Recent years have seen a swift movement to digitalise the provision of health care globally. The use of data-intensive technology now spans the healthcare sector, from health apps, electronic medical records, to smart supply chain management to drones delivery of medication, to automated diagnostics, and much more. And the push for tech solutions to healthcare delivery during the Covid-19 pandemic wasn't different.

What's the problem?

While technology can help and contribute to improving the rights of people, including the right to healthcare, it comes with risks. This is especially true if tech 'solutions' are not built with people's privacy and real needs being prioritised. Or if the motivation to build digitalised systems to begin with is improperly incentivised, or is built by actors with hidden agendas.

Advancements in technology and data processing have allowed for ever-increasing powers to collect, process, and gather intelligence. These powers become especially prominent in the reproductive and maternal care sectors.

At the same time, it's important to highlight that women do not enjoy health rights equally. In addition to privacy concerns, woman experience numerous violations in exercising their right to healthcare - as evidenced by unacceptably high maternal mortality and morbidity rates around the world.

Examples of the digitalisation of services in the reproductive and maternal care sectors range from facilitating scheduling through SMS, remote access to care and counselling, health workers using a mobile phone to track an individual pregnant mother over the cycle of pregnancy, or a child over his/her cycle of immunisation, the use of mobile applications, sensors, wearable devices, and more.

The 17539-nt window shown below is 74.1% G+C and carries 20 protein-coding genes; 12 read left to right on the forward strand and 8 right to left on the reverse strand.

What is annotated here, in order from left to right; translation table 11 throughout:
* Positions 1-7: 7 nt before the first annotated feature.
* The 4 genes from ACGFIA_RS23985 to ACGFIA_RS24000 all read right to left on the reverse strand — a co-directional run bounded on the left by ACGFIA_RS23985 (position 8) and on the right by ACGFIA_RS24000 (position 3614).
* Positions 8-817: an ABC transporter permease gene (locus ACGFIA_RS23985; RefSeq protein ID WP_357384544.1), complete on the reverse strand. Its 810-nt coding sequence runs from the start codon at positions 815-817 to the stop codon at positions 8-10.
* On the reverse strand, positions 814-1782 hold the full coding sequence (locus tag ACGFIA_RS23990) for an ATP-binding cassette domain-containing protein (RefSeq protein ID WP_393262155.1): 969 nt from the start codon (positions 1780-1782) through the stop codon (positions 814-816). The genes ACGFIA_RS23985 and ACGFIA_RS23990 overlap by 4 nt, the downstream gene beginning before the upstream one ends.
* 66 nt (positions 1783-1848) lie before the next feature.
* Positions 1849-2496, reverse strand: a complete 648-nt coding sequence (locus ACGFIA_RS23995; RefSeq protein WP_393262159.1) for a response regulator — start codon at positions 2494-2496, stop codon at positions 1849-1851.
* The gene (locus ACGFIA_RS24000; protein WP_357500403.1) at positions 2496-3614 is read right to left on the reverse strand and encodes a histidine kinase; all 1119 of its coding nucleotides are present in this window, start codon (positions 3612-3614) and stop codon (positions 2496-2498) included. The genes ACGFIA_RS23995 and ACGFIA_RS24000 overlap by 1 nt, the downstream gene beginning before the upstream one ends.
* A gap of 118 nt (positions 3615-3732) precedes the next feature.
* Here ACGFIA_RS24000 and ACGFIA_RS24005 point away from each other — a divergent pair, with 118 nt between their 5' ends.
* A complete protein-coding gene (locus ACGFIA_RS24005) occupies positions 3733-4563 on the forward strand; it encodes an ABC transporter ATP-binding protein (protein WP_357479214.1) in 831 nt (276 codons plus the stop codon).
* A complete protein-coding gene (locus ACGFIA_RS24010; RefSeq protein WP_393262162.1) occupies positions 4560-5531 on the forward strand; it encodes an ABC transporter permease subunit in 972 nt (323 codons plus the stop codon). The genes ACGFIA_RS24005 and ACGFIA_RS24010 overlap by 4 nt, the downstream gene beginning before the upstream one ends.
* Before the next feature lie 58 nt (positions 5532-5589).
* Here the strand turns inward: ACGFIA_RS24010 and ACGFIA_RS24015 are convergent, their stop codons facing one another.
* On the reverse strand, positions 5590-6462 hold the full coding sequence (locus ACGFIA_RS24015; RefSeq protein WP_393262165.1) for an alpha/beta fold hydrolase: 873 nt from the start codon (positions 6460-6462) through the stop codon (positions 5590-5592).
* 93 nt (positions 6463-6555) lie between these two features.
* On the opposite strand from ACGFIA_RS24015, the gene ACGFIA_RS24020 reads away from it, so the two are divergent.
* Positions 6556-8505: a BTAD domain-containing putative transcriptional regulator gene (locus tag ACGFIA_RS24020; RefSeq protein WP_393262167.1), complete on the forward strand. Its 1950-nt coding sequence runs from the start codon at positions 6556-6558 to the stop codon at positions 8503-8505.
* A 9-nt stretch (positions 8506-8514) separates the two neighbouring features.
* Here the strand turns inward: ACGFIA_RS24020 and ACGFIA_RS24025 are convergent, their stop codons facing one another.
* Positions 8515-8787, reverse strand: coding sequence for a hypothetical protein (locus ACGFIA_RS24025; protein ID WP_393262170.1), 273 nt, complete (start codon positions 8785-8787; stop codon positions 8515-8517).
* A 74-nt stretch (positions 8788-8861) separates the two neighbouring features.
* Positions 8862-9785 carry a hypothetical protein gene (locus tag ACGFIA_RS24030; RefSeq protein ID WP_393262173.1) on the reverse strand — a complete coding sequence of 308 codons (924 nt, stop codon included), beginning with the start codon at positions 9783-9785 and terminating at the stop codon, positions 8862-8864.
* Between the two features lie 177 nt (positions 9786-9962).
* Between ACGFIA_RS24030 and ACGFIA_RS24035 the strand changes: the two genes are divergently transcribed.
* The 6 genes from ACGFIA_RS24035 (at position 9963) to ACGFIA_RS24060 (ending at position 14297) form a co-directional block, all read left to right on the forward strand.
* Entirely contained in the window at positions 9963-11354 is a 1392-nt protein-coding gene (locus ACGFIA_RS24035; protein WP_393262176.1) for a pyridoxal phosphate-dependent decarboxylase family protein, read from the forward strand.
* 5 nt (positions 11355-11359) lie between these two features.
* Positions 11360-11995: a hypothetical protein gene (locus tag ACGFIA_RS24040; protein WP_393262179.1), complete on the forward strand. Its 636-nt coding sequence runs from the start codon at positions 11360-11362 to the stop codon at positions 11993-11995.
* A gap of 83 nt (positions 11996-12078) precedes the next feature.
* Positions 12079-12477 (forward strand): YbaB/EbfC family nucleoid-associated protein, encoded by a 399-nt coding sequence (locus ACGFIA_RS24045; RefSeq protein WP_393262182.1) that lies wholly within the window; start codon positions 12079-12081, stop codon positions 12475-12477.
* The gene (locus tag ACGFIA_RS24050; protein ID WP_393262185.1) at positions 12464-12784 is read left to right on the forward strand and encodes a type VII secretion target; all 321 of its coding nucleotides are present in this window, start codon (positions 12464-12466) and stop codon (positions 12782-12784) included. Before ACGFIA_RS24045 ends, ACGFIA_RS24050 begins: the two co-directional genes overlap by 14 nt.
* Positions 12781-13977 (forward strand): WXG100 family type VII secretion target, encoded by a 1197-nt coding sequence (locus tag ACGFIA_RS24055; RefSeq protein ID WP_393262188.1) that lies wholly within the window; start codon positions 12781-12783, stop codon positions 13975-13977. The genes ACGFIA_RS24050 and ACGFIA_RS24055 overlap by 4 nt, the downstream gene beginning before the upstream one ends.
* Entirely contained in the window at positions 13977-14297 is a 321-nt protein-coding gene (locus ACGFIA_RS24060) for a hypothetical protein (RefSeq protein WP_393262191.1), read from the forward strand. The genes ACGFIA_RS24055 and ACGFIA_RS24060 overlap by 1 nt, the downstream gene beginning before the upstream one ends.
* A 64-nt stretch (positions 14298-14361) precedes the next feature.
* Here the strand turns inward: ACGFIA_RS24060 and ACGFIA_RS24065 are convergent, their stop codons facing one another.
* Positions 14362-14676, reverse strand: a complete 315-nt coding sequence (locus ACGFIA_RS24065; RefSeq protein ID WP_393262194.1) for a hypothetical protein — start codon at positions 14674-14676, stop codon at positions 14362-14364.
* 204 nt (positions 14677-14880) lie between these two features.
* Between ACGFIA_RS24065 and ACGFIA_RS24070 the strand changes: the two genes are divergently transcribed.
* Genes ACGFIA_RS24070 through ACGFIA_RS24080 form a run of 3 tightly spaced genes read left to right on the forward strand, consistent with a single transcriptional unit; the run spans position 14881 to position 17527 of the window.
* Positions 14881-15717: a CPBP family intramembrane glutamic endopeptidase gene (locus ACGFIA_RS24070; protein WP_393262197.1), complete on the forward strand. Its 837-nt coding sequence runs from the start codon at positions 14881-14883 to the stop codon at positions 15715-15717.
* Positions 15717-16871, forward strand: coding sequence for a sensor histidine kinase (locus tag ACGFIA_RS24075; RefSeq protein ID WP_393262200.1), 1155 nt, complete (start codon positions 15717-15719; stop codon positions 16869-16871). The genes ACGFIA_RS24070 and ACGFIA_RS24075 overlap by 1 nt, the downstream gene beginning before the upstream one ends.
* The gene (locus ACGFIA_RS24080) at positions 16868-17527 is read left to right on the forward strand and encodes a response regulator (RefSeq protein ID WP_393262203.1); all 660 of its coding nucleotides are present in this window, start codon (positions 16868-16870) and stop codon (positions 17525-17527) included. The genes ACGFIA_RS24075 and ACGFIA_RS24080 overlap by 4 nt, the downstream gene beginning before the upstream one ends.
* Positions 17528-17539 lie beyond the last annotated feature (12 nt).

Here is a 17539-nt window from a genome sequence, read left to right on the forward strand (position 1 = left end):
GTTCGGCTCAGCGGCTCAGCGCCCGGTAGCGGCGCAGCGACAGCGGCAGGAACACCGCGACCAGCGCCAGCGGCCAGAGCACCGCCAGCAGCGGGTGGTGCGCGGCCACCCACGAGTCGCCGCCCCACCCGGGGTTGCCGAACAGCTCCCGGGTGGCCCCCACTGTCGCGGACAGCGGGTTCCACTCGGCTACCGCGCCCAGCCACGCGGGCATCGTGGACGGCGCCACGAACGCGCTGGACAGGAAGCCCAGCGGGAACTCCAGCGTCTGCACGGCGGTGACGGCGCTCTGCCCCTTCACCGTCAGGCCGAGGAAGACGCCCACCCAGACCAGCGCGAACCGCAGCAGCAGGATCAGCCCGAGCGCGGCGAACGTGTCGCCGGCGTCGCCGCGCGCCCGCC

What's the solution?

It is clear that poor consideration of privacy and equality protections in these kinds of technologies could have a detrimental impact on people and the enjoyment of people's fundamental rights.

There is no question that technology can help governments to ensure effective access and delivery of reproductive, maternal, newborn and child health services. But adequate safeguards are needed to mitigate risks and to ensure the roles and obligations of different stakeholders are complied with.

For example, often the deployment of digital health initiatives is not accompanied at both the policy and operational levels with adequate legal and regulatory protections for data governance that impact human rights and gender equality.

As with many misguided and ill-prepared digital solutions, the failure to consider these elements makes beneficiaries of the services vulnerable to exploitation and exclusion.

In addition, some of the shortcomings in the deployment of digital healthcare initiatives have not foreseen new concerns emerging with digitisation. One example of such concerns is the heightened risk of visibility and tracking of patients. This risk is further exacerbated when patient data is combined with large-scale identification systems, which can lead to vast intelligence being created as a result. Another example is the failure to understand and respond to the complex infrastructural requirements of such initiatives including access to secure, reliable internet.

As governments around the world continue to embrace digital innovations to help progressively realise social, economic and cultural rights, including for sexual and reproductive healthcare, privacy and equality considerations must be paramount.

What is PI doing?

This is an area which PI and many of our global partners are increasingly worried about. This is especially the case in contexts where government and corporate surveillance rampant and not effectively regulated.

We are advocating for changes to be made to these systems and for the development of future systems to take a human rights-based approach. Like in many other sectors, technology can help and contribute to improving the rights of people. But with it also come risks, especially if a system is poorly designed, whether intentionally or not.

As access to reproductive healthcare becomes even more digitalised, companies and governments must ensure that the digital systems are built with people's human rights considered and protected.